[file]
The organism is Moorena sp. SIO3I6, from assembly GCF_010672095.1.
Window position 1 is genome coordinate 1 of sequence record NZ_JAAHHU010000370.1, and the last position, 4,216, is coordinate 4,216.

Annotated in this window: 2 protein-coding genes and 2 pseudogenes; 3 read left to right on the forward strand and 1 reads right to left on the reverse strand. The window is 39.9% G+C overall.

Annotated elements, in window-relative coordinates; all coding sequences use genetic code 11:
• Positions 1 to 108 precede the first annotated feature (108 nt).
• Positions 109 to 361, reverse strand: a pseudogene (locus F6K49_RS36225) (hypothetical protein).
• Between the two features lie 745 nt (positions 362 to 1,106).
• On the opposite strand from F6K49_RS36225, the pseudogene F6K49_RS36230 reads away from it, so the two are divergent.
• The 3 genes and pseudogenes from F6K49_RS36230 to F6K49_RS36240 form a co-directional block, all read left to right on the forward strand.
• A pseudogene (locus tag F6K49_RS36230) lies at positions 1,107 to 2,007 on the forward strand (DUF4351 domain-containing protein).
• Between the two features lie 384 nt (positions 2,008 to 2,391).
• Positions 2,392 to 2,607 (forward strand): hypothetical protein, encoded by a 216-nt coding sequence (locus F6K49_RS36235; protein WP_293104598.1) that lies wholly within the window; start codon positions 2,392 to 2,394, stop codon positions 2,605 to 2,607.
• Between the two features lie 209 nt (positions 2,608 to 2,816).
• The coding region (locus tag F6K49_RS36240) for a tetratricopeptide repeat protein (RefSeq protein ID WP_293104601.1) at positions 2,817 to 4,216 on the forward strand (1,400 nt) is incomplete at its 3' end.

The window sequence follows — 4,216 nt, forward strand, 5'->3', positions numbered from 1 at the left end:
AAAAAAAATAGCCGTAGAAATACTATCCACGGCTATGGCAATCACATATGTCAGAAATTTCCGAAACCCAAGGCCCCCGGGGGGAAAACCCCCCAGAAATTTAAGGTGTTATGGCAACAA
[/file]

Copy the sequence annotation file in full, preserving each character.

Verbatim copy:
The organism is Moorena sp. SIO3I6, from assembly GCF_010672095.1.
Window position 1 is genome coordinate 1 of sequence record NZ_JAAHHU010000370.1, and the last position, 4,216, is coordinate 4,216.

Annotated in this window: 2 protein-coding genes and 2 pseudogenes; 3 read left to right on the forward strand and 1 reads right to left on the reverse strand. The window is 39.9% G+C overall.

Annotated elements, in window-relative coordinates; all coding sequences use genetic code 11:
• Positions 1 to 108 precede the first annotated feature (108 nt).
• Positions 109 to 361, reverse strand: a pseudogene (locus F6K49_RS36225) (hypothetical protein).
• Between the two features lie 745 nt (positions 362 to 1,106).
• On the opposite strand from F6K49_RS36225, the pseudogene F6K49_RS36230 reads away from it, so the two are divergent.
• The 3 genes and pseudogenes from F6K49_RS36230 to F6K49_RS36240 form a co-directional block, all read left to right on the forward strand.
• A pseudogene (locus tag F6K49_RS36230) lies at positions 1,107 to 2,007 on the forward strand (DUF4351 domain-containing protein).
• Between the two features lie 384 nt (positions 2,008 to 2,391).
• Positions 2,392 to 2,607 (forward strand): hypothetical protein, encoded by a 216-nt coding sequence (locus F6K49_RS36235; protein WP_293104598.1) that lies wholly within the window; start codon positions 2,392 to 2,394, stop codon positions 2,605 to 2,607.
• Between the two features lie 209 nt (positions 2,608 to 2,816).
• The coding region (locus tag F6K49_RS36240) for a tetratricopeptide repeat protein (RefSeq protein ID WP_293104601.1) at positions 2,817 to 4,216 on the forward strand (1,400 nt) is incomplete at its 3' end.

The window sequence follows — 4,216 nt, forward strand, 5'->3', positions numbered from 1 at the left end:
AAAAAAAATAGCCGTAGAAATACTATCCACGGCTATGGCAATCACATATGTCAGAAATTTCCGAAACCCAAGGCCCCCGGGGGGAAAACCCCCCAGAAATTTAAGGTGTTATGGCAACAA